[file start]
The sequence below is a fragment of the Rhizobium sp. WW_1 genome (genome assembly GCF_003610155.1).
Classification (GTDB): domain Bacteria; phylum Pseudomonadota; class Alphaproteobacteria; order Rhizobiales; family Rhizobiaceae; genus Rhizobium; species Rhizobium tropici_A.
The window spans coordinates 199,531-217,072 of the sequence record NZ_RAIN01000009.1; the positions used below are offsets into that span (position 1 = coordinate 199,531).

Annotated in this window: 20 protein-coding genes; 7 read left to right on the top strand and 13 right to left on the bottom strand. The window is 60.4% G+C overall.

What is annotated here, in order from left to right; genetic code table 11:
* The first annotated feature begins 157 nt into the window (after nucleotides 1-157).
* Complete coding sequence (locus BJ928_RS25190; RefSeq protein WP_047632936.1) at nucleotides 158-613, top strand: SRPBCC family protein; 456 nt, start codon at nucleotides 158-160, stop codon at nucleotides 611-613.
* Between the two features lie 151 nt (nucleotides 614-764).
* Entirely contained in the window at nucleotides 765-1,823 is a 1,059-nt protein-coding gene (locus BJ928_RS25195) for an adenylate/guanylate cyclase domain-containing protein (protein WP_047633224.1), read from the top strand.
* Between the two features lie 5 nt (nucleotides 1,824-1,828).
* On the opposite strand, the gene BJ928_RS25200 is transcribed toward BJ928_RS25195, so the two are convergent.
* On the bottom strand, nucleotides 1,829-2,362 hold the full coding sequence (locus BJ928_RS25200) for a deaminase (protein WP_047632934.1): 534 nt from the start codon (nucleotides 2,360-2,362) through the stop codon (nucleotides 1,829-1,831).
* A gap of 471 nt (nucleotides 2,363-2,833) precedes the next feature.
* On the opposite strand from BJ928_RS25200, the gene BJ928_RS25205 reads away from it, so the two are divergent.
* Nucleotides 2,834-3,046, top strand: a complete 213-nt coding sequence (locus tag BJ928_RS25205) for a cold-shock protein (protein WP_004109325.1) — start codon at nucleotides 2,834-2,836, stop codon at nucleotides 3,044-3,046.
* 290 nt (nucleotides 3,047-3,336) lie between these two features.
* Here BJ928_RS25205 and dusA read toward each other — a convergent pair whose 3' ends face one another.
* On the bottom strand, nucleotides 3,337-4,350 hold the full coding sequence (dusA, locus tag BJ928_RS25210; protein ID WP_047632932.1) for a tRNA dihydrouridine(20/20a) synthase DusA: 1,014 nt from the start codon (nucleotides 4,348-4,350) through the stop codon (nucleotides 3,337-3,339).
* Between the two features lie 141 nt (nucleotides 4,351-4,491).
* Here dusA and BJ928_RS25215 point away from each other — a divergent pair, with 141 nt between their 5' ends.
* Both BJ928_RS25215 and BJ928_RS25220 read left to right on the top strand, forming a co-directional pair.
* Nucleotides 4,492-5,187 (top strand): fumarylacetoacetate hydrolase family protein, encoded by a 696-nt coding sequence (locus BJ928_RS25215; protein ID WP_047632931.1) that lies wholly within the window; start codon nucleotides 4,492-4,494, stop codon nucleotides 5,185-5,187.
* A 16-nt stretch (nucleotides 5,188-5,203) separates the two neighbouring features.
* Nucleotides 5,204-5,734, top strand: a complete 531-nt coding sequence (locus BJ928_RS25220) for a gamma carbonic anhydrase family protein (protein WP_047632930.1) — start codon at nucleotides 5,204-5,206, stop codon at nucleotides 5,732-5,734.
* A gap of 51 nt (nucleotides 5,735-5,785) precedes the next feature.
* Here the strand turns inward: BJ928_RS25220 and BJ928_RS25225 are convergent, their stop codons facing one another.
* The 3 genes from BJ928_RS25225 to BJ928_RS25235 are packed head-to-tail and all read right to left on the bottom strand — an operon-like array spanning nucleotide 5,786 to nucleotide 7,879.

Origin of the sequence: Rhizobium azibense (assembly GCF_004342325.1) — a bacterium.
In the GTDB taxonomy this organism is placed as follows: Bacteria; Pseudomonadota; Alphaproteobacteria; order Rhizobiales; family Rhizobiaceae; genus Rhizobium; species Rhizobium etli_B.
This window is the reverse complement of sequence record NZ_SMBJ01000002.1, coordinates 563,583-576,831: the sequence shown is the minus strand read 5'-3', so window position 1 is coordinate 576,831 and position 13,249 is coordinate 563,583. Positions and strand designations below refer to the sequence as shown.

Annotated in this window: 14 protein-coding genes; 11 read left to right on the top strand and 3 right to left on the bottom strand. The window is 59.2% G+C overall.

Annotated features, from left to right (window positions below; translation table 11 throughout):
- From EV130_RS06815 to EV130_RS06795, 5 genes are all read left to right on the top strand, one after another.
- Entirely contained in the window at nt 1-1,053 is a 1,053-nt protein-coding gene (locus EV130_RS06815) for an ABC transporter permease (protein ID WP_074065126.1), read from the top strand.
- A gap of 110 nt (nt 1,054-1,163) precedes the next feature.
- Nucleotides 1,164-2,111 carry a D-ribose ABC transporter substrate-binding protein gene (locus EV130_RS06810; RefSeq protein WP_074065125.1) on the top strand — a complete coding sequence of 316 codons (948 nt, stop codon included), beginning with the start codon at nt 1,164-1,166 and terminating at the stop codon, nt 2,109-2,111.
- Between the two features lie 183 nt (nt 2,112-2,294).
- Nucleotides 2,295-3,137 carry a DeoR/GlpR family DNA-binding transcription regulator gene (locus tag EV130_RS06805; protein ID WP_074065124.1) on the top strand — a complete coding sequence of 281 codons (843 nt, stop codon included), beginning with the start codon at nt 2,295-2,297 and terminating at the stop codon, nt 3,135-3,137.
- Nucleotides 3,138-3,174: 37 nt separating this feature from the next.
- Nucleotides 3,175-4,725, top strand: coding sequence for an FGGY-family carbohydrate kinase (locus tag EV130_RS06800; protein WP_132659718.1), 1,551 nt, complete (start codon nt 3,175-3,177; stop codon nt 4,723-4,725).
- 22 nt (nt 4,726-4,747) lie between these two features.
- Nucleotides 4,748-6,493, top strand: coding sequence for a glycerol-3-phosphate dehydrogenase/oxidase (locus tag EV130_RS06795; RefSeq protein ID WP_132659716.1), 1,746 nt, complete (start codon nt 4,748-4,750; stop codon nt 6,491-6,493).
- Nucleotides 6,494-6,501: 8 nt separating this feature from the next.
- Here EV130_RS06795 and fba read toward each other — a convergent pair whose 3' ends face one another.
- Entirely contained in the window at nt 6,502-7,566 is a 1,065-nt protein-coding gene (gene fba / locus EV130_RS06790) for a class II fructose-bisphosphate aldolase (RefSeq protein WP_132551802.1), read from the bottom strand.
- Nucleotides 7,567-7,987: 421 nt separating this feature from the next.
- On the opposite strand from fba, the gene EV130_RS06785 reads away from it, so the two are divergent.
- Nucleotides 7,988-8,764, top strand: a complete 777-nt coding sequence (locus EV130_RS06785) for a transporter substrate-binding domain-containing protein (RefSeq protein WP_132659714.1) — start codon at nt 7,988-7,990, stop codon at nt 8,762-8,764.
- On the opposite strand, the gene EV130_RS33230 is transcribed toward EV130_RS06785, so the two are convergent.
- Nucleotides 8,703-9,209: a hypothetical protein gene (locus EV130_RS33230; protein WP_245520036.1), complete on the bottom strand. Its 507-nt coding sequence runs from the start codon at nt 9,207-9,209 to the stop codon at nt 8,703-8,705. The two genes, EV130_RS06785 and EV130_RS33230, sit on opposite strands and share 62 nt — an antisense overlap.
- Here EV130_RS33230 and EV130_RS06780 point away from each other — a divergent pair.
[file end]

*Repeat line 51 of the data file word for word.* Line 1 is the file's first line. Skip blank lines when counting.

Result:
- Here EV130_RS33230 and EV130_RS06780 point away from each other — a divergent pair.